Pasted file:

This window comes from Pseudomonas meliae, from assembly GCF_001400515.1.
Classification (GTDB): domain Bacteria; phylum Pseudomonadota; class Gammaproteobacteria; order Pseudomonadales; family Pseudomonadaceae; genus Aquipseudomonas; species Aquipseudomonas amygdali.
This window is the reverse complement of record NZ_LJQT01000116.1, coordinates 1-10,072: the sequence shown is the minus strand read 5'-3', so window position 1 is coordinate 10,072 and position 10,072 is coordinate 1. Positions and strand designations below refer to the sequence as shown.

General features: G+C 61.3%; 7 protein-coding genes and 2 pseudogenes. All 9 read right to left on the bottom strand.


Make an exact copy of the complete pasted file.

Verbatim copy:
This window comes from Pseudomonas meliae, from assembly GCF_001400515.1.
Classification (GTDB): domain Bacteria; phylum Pseudomonadota; class Gammaproteobacteria; order Pseudomonadales; family Pseudomonadaceae; genus Aquipseudomonas; species Aquipseudomonas amygdali.
This window is the reverse complement of record NZ_LJQT01000116.1, coordinates 1-10,072: the sequence shown is the minus strand read 5'-3', so window position 1 is coordinate 10,072 and position 10,072 is coordinate 1. Positions and strand designations below refer to the sequence as shown.

General features: G+C 61.3%; 7 protein-coding genes and 2 pseudogenes. All 9 read right to left on the bottom strand.